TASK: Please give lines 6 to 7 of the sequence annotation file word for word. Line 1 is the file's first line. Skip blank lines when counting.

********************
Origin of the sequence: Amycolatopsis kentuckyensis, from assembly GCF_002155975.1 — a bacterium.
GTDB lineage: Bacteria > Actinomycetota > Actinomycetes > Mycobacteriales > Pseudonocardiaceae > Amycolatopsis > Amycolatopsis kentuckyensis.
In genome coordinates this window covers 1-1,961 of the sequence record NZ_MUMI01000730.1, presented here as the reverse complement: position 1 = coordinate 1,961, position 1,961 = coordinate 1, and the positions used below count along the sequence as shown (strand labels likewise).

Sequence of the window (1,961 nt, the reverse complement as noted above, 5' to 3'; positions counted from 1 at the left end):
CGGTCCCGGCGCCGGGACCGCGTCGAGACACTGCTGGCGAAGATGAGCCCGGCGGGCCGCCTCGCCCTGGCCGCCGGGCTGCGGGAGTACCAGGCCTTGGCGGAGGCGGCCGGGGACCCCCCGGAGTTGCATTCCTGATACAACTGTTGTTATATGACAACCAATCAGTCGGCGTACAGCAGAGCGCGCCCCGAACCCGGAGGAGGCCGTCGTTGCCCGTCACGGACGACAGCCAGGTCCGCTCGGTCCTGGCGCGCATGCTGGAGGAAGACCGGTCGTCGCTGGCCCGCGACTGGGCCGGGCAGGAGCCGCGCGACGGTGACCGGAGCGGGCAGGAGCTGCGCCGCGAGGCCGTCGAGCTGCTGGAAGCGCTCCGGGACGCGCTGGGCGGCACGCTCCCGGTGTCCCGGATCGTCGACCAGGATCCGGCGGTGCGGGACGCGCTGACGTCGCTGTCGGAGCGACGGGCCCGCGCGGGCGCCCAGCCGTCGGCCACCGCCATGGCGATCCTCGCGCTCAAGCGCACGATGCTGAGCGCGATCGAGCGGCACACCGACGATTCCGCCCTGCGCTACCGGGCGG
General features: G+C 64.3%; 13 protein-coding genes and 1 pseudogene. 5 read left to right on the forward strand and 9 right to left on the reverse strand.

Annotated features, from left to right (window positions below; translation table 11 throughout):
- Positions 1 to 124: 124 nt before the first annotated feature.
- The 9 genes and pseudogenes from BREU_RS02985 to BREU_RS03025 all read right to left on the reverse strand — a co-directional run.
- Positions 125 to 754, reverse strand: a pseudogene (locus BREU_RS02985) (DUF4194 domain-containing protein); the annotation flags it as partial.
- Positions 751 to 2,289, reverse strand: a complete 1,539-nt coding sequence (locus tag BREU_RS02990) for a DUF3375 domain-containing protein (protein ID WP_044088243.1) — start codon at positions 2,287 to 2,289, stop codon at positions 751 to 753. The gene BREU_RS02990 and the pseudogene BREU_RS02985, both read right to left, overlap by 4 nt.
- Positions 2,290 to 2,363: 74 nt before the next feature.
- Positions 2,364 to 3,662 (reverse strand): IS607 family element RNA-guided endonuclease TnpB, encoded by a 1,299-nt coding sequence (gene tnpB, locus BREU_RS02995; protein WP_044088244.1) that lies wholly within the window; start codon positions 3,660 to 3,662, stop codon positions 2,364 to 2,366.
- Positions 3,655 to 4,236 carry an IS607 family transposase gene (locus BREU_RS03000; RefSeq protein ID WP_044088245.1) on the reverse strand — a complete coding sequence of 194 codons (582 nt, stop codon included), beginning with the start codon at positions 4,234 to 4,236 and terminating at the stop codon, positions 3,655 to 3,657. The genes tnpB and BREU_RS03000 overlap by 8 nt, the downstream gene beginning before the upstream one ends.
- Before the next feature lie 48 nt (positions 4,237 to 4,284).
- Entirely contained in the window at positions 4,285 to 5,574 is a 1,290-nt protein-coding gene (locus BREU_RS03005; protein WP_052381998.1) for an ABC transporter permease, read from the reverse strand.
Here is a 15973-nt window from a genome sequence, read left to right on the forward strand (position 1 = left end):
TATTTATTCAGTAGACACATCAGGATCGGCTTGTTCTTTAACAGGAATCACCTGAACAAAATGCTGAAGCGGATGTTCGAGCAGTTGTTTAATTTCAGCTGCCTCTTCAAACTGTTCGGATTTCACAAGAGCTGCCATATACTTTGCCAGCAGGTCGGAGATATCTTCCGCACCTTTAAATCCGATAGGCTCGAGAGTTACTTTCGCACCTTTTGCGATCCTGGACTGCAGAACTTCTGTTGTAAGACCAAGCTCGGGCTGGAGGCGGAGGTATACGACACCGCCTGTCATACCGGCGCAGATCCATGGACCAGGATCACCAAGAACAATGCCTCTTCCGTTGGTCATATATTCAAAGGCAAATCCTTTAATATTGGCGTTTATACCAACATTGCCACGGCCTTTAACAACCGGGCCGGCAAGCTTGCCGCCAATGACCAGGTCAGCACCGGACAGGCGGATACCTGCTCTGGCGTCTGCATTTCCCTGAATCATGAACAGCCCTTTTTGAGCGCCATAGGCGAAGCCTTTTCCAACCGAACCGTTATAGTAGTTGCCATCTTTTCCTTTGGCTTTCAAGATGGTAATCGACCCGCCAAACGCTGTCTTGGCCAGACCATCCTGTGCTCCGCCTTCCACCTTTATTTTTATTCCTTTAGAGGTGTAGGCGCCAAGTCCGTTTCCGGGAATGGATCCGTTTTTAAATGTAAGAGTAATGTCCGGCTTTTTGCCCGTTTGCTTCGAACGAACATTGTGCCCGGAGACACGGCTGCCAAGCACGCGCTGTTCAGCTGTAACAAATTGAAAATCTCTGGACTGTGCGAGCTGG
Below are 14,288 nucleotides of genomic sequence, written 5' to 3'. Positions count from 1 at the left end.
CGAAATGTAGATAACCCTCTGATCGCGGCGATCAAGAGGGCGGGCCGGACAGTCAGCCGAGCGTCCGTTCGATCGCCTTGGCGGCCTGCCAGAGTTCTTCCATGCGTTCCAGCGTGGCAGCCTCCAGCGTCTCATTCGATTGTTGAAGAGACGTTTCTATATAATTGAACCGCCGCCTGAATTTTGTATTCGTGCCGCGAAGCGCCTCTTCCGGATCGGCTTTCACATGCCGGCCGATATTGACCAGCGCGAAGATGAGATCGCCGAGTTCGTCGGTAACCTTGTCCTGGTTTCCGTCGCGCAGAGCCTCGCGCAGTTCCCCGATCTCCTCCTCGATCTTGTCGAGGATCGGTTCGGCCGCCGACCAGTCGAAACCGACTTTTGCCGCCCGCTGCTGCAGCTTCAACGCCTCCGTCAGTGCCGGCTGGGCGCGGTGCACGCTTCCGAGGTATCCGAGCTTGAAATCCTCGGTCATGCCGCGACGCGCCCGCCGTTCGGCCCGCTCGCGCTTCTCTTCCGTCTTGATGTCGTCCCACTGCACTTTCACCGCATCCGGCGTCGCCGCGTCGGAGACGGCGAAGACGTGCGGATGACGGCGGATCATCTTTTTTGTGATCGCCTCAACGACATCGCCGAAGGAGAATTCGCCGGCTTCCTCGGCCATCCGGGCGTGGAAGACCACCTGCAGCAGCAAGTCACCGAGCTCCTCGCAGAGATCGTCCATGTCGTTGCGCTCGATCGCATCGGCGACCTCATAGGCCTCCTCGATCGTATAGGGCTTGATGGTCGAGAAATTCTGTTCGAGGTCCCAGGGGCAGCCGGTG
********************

General features: G+C 64.3%; 13 protein-coding genes and 1 pseudogene. 5 read left to right on the forward strand and 9 right to left on the reverse strand.

Annotated features, from left to right (window positions below; translation table 11 throughout):